Court Hears Arguments About Who's in Charge When Governor Leaves State
Apr. 17, 1991
JEFFERSON CITY, Mo. (AP) _ Missouri's governor keeps his powers whether he's unreachable inside a deep Mark Twain-country cave or touting trade in Asia, his lawyers told the state Supreme Court on Wednesday.
But lawyers for the lieutenant governor said the Missouri constitution clearly puts their client in charge when the governor leaves the state.
Missouri's highest court didn't indicate when it would rule on the squabble between Republican Gov. John Ashcroft and Democratic Lt. Gov. Mel Carnahan. A lower court judge has supported the governor's position.
Ashcroft and Carnahan disagree about the constitution's definition of absence. Carnahan argues it means physical absence from the state. He also says Ashcroft shouldn't fear a departure from his policies if Carnahan is temporarily in charge.
Ashcroft, who didn't attend the hearing, contended in an interview Tuesday that Carnahan's interpretation is ''absurd.'' His lawyers told the court a power switch happens only when the governor dies or can't perform his duties.
The judges posed hypothetical scenarios to test the arguments. For example, asked Judge Albert Rendlen, would Ashcroft be in charge if he were lost for several days in the labyrinthian Mark Twain Cave near the town of Hannibal?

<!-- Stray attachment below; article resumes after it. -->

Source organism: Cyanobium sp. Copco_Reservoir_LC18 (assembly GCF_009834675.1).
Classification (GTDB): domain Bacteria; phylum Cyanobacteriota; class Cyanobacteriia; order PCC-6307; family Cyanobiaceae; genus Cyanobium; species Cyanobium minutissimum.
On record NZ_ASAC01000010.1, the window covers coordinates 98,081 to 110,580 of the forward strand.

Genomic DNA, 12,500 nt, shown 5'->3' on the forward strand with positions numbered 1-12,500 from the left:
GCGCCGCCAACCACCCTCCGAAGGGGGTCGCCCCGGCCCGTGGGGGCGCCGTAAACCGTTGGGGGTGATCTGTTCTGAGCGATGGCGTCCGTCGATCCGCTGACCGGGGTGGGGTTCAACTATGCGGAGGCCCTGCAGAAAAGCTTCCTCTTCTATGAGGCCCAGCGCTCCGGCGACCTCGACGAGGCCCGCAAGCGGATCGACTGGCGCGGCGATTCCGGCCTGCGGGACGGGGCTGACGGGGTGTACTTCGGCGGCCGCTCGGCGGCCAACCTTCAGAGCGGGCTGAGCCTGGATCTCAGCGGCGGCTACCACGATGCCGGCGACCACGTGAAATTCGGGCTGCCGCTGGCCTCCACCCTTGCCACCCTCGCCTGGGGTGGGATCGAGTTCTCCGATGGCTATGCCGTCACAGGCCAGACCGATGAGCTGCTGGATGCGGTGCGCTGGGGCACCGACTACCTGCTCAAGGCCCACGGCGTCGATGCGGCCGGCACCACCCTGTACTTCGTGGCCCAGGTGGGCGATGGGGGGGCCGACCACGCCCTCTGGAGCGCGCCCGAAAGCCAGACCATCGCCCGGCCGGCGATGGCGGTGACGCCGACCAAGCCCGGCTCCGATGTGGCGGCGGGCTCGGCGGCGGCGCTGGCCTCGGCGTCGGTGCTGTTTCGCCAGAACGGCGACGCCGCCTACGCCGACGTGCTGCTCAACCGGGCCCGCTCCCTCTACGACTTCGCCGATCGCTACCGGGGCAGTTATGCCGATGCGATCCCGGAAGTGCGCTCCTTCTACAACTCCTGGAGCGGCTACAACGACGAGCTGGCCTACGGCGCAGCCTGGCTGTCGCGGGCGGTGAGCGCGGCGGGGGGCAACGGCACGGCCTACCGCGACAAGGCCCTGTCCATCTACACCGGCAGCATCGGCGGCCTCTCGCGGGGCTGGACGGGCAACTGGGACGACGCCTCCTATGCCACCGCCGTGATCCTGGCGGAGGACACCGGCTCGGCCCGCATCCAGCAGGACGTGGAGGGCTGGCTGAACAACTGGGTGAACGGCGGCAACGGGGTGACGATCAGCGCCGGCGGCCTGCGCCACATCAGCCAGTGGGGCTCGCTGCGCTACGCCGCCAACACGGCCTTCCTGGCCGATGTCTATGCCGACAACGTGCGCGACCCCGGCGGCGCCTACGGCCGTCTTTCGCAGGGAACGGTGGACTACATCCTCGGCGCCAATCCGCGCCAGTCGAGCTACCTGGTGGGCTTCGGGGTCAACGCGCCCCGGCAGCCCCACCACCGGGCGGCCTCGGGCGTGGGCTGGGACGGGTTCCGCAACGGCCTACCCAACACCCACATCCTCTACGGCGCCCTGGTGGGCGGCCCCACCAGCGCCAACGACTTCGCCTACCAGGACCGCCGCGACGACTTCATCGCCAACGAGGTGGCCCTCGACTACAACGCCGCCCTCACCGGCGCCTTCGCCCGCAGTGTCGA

Yes, said Deputy Attorney General James Deutsch, the governor still ''calls the shots.''
Deutsch said the case was ''not a matter of gamesmanship, but a matter of statesmanship.''
But Carnahan's lawyer said the governor wouldn't even retain power while his plane circles briefly into Illinois on approach to St. Louis, because he is physically absent from Missouri.
''It is a power question,'' the lieutenant governor's attorney, Alex Bartlett, said during the hour-long hearing. ''Where do you draw the line?'' Circuit Judge Byron Kinder has already ruled in Ashcroft's favor, citing an 1883 state Supreme Court ruling that the then-governor didn't lose his power during a trip to New York to inspect financial documents. To side with Carnahan, the judges would have to overrule the court's previous position.
Ashcroft said Tuesday that fax machines and jet planes allow ''the governor to be available to make decisions virtually any place in the world.''
''The governor has a lot of responsibilities outside the state,'' Ashcroft said. ''And it would be absurd to say as soon as he stepped outside the state to undertake one of those responsibilities, he was no longer governor.''
After the hearing, Carnahan said Ashcroft stopped alerting him about his travels when their legal flap started last year. Before that, he said, he got letters in advance that said when Ashcroft would be out of state.
The lack of notification ''has left the state needlessly exposed in case of emergencies,'' Carnahan said.